The Necessity of the Other

By  |  March 13, 2018
Pages from the original manuscript, James Dickey papers, Stuart A. Rose Manuscript, Archives, and Rare Book Library, Emory University Pages from the original manuscript, James Dickey papers, Stuart A. Rose Manuscript, Archives, and Rare Book Library, Emory University

Notes on the manuscript

From the 100th issue: “The Kingdom of the Other,” by James Dickey


Icame across the manuscript containing “The Kingdom of the Other,” along with the previously unpublished short story “The Eye of the Fire” (which appeared in Issue 39 of this magazine in the summer of 2001), while conducting research at Emory University for my 2002 book Elements: The Novels of James Dickey. Both documents appeared in his papers among other unpublished typed manuscripts of lesser literary quality on thin, faded pages. The essay, originally composed during the 1950s, investigates the creative process in the context of individual solitude. It contains philosophical declarations similar to those found in Dickey’s books Self-Interviews (1970) and Sorties (1971). Yet whereas those volumes at times come across as self-indulgent, presenting with occasional pomposity claims about other writers and the nature of existence, “The Kingdom of the Other” maintains a strong formal voice and frequently invokes the thoughts of others to bolster its various assertions. 

Dickey was terrified of living an unexamined life, and he employed this technique, the imagining of the Other—the beings and places which were remote from his own biographical self—as a necessity to fuel creation, both in his writing and personal life. As a onetime advertising writer, he intimately knew what it was to toil in the nine-to-five corporate marketplace and viewed writing as a nocturnal escape. He liked to say he was selling his soul by day and winning it back at night. And his explorations of the Other resulted in some of the most powerful (and controversial) aspects of his work: The mountain people in the novel Deliverance and the plummeting stewardess in the oft-anthologized poem “Falling” are but two examples.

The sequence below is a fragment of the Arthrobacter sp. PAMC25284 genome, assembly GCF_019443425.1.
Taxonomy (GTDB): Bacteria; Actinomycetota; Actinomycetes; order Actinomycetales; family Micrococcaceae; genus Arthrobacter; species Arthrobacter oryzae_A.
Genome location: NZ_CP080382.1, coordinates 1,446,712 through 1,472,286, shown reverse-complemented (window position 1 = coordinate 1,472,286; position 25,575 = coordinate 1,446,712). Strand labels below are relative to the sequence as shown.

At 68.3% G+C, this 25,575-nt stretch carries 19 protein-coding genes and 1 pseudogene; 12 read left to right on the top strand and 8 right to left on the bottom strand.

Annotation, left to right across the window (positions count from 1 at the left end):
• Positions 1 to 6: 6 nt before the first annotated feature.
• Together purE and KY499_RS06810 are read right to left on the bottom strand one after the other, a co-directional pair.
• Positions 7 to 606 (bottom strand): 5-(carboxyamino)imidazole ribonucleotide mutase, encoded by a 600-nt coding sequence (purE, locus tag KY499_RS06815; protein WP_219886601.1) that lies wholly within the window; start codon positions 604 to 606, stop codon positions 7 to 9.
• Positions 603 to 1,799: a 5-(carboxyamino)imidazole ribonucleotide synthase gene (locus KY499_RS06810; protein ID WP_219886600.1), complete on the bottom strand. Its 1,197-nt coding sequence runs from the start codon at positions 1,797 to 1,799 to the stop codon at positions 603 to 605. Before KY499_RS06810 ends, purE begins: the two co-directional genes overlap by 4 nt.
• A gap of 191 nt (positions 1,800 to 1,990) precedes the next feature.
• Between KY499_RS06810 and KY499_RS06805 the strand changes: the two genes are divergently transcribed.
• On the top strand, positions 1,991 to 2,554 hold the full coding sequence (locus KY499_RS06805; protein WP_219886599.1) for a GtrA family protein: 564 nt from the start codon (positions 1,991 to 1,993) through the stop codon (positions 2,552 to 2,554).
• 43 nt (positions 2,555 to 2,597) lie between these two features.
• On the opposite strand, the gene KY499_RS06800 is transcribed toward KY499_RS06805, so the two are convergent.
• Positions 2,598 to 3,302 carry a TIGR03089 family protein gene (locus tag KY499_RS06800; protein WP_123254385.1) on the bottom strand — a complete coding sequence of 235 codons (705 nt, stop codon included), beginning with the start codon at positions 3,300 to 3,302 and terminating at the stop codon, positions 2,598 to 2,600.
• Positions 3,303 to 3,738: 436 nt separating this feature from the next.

Having recently experienced an extended life-changing illness, I was pleased to encounter Dickey’s essay again upon its overdue publication and reflect on its implications for my own existence going forward. We all have decisions to make, particularly in these times, regarding whether or not to contemplate and engage the Other. The act might prove uncomfortable, fearful, even traumatizing, but for the artist who braves such consequences the potential findings and achievements remain immense. 

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Casey Clabough is the author or editor of a dozen creative and scholarly books dealing with the South. He is at work on a memoir recounting his struggles with schizophrenia.